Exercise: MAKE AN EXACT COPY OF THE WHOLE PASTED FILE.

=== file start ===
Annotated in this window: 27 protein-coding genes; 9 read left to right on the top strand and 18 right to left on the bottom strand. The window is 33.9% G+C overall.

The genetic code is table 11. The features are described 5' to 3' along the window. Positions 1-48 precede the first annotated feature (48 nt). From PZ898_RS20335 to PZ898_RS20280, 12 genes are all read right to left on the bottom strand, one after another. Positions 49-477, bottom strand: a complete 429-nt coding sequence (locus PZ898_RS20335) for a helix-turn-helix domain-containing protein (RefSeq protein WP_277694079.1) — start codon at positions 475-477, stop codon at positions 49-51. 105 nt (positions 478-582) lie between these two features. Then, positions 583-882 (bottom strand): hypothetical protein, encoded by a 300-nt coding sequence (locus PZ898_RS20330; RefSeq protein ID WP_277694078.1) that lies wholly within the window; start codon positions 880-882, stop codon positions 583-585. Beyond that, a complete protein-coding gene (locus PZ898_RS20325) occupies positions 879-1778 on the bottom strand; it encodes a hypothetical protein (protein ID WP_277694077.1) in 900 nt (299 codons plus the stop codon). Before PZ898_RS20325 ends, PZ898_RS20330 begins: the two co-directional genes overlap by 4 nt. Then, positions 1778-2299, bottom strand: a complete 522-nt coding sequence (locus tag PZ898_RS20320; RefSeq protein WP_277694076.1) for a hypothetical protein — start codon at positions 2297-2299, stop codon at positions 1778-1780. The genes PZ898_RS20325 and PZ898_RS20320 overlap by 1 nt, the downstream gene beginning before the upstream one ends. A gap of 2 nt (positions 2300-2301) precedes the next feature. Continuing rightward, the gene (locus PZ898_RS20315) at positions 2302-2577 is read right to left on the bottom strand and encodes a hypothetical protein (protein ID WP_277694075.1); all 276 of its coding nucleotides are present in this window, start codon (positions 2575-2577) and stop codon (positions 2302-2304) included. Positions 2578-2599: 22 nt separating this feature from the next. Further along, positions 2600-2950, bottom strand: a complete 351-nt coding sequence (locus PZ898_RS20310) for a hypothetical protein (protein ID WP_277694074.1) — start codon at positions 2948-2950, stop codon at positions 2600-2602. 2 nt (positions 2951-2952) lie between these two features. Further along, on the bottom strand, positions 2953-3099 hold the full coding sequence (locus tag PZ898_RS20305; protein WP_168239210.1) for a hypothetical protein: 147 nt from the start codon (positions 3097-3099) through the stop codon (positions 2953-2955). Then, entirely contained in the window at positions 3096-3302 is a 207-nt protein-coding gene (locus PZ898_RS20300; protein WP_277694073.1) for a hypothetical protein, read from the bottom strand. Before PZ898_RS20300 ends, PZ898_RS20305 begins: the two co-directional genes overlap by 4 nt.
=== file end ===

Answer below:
Annotated in this window: 27 protein-coding genes; 9 read left to right on the top strand and 18 right to left on the bottom strand. The window is 33.9% G+C overall.

The genetic code is table 11. The features are described 5' to 3' along the window. Positions 1-48 precede the first annotated feature (48 nt). From PZ898_RS20335 to PZ898_RS20280, 12 genes are all read right to left on the bottom strand, one after another. Positions 49-477, bottom strand: a complete 429-nt coding sequence (locus PZ898_RS20335) for a helix-turn-helix domain-containing protein (RefSeq protein WP_277694079.1) — start codon at positions 475-477, stop codon at positions 49-51. 105 nt (positions 478-582) lie between these two features. Then, positions 583-882 (bottom strand): hypothetical protein, encoded by a 300-nt coding sequence (locus PZ898_RS20330; RefSeq protein ID WP_277694078.1) that lies wholly within the window; start codon positions 880-882, stop codon positions 583-585. Beyond that, a complete protein-coding gene (locus PZ898_RS20325) occupies positions 879-1778 on the bottom strand; it encodes a hypothetical protein (protein ID WP_277694077.1) in 900 nt (299 codons plus the stop codon). Before PZ898_RS20325 ends, PZ898_RS20330 begins: the two co-directional genes overlap by 4 nt. Then, positions 1778-2299, bottom strand: a complete 522-nt coding sequence (locus tag PZ898_RS20320; RefSeq protein WP_277694076.1) for a hypothetical protein — start codon at positions 2297-2299, stop codon at positions 1778-1780. The genes PZ898_RS20325 and PZ898_RS20320 overlap by 1 nt, the downstream gene beginning before the upstream one ends. A gap of 2 nt (positions 2300-2301) precedes the next feature. Continuing rightward, the gene (locus PZ898_RS20315) at positions 2302-2577 is read right to left on the bottom strand and encodes a hypothetical protein (protein ID WP_277694075.1); all 276 of its coding nucleotides are present in this window, start codon (positions 2575-2577) and stop codon (positions 2302-2304) included. Positions 2578-2599: 22 nt separating this feature from the next. Further along, positions 2600-2950, bottom strand: a complete 351-nt coding sequence (locus PZ898_RS20310) for a hypothetical protein (protein ID WP_277694074.1) — start codon at positions 2948-2950, stop codon at positions 2600-2602. 2 nt (positions 2951-2952) lie between these two features. Further along, on the bottom strand, positions 2953-3099 hold the full coding sequence (locus tag PZ898_RS20305; protein WP_168239210.1) for a hypothetical protein: 147 nt from the start codon (positions 3097-3099) through the stop codon (positions 2953-2955). Then, entirely contained in the window at positions 3096-3302 is a 207-nt protein-coding gene (locus PZ898_RS20300; protein WP_277694073.1) for a hypothetical protein, read from the bottom strand. Before PZ898_RS20300 ends, PZ898_RS20305 begins: the two co-directional genes overlap by 4 nt.